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Undergraduate: an interview with Andrew Hansen

Words by Michelle See-Tho

If you’ve recently booked tickets to a comedy show called One Man Show, you might be surprised when the show begins. Believe it or not, there are actually two men in it.

The Chaser’s Andrew Hansen and Chris Taylor are putting their Monty Python-influenced heads together for the performance. Andrew tells me he had to slap the title on before they’d even written the show. They just wanted a vague title. And they’ve succeeded.

“It’s a show that indulges my taste and Chris’s taste for a sort of old school British style of silliness,” he tells me. “We play a lot of different characters in the show and dress up in a lot of different outfits and there’s a bunch of songs.”

He also mentions that The Athenaeum Theatre, where the show will take place, has a trapdoor in the stage. “I’m wondering if we can work some way of using it into our show. I would love to see Chris fall through a trapdoor.”

I ask him about the press release, which says the show is aimed at the “43 to 43-and-a-half year old market”.

“If you pitch a show to a TV network, one of the only questions they’ll ask you is”—he puts on a blokey voice, like a TV exec—“‘So, who’s the demographic, who’s the target audience? Is it for 17 to 23 year olds? Because if so, we’re not interested. We want stuff for 24 to 26 year olds.’”

Andrew says he finds that kind of language  funny, because it’s not the way most consumers think about television. “You don’t hear people saying, ‘I love Breaking Bad. My favourite thing about it is that it really appeals to the 18 to 34 year old market’. No one says that!”

But why should you go see the show, if it’s aimed at 43 to 43-and-a-half year olds?

“One of the main criticisms I always hear of my stuff, from pompous blowhards who disapprove of fun, is that it’s ‘undergraduate’,” Andrew says. “I take it as a compliment actually.”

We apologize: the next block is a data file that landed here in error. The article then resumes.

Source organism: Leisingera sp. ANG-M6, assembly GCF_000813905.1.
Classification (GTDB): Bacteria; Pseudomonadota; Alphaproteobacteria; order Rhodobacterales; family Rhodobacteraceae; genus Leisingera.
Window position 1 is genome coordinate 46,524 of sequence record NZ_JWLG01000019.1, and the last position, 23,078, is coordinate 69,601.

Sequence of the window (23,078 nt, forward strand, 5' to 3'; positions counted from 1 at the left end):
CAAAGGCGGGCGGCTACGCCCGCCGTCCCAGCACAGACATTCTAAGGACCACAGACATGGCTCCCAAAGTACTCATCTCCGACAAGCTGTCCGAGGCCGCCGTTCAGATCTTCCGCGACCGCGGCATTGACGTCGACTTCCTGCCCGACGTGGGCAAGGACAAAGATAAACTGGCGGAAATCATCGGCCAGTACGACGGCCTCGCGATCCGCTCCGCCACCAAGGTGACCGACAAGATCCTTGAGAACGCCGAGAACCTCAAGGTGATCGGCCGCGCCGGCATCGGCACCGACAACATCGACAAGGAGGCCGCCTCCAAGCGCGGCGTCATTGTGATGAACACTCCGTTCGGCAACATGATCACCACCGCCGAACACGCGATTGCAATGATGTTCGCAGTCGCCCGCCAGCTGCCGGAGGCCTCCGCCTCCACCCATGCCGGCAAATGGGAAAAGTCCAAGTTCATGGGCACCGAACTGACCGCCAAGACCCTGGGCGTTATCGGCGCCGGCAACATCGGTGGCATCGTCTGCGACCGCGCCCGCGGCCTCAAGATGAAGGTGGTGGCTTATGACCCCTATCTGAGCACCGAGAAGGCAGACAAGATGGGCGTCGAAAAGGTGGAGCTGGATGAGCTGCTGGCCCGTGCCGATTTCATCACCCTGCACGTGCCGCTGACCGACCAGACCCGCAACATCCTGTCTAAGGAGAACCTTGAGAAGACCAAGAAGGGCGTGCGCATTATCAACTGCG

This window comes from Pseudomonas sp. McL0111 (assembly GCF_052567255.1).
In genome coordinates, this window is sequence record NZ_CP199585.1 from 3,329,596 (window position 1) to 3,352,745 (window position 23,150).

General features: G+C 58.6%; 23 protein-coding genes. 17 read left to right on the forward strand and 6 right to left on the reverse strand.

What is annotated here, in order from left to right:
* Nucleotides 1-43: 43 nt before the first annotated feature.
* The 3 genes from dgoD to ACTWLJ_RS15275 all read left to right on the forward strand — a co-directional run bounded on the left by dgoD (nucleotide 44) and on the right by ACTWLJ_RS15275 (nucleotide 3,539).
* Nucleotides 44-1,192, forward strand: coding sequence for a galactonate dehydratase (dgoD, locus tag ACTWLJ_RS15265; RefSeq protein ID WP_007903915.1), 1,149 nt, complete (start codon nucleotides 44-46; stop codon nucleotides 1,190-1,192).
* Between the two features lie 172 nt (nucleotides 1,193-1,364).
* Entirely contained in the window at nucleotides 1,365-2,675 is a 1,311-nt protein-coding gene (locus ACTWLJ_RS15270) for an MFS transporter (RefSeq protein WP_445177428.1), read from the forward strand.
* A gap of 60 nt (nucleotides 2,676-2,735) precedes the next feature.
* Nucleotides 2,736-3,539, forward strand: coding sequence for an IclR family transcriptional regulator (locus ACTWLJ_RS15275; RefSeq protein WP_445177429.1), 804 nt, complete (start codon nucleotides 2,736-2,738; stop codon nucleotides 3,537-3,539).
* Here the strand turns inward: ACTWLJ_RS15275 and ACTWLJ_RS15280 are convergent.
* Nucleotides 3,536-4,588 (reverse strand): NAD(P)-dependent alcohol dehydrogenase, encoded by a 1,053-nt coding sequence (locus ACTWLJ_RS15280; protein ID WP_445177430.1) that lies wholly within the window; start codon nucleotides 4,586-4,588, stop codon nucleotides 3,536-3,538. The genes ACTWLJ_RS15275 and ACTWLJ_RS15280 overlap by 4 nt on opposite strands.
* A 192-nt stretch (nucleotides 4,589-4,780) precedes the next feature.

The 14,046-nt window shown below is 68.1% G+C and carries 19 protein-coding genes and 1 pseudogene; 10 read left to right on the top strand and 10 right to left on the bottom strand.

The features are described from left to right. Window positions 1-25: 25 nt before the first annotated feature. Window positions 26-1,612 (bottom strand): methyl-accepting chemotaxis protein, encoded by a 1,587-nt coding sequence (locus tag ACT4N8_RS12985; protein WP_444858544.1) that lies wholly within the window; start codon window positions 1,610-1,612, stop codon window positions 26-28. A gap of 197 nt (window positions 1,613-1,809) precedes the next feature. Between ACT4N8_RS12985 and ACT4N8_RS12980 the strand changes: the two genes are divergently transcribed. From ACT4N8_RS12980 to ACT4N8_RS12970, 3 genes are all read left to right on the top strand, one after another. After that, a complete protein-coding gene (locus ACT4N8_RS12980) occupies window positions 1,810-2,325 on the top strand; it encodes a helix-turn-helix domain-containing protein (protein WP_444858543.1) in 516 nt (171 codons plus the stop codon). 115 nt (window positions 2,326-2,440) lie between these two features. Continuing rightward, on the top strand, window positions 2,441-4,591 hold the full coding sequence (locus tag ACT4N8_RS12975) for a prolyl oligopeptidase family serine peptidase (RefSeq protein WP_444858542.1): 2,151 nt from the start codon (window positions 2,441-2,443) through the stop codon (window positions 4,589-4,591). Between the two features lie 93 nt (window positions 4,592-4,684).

He says young people tend to enjoy comedy more, because “when people get older they get more jaded and boring, and they find it harder to laugh at things.”

Before we say goodbye, we bond over his stint in student media, when he was one of the editors of University of Sydney paper Honi Soit. He laments the “ridiculous circus” of student politics preceding his 1996 editorship.

“It seemed very odd to me that it had nothing whatsoever to do with people’s ability to edit a newspaper,” he says. “It was entirely a thing to do with student politics.”

But even then, Andrew had fellow Chaser member Craig Reucassel to give him a hand. “He knew how to pull all those strings. I didn’t have a clue. I was really sort of interested in writing a few jokes, maybe.”

“I also used to wonder, though, who was reading Honi Soit. I used to worry that the only people reading it were our friends, and I suppose you never know. You never get to find out.”

After that, he had a sort of “demotion”: “a paid job of delivering the student newspaper at UTS.” Driving a van to deliver copies of Vertigo to different campuses meant he could see both ends of student media: “from the perspective of an editor and then later from the perspective of a delivery man”.

And after talking about the past, we turn to the future.

The Chaser will produce a new TV show in the second half of this year. The team is currently “nutting out a new format” for it. “I wish I could tell you about the format but we haven’t really worked it out yet!” Andrew says. “I’m not promising miracles at this stage, who knows? It might be awful.”

Andrew Hansen and Chris Taylor will be performing One Man Show from 23 to 26 April. We don’t know anything about the new mystery show yet, so we can’t plug it here.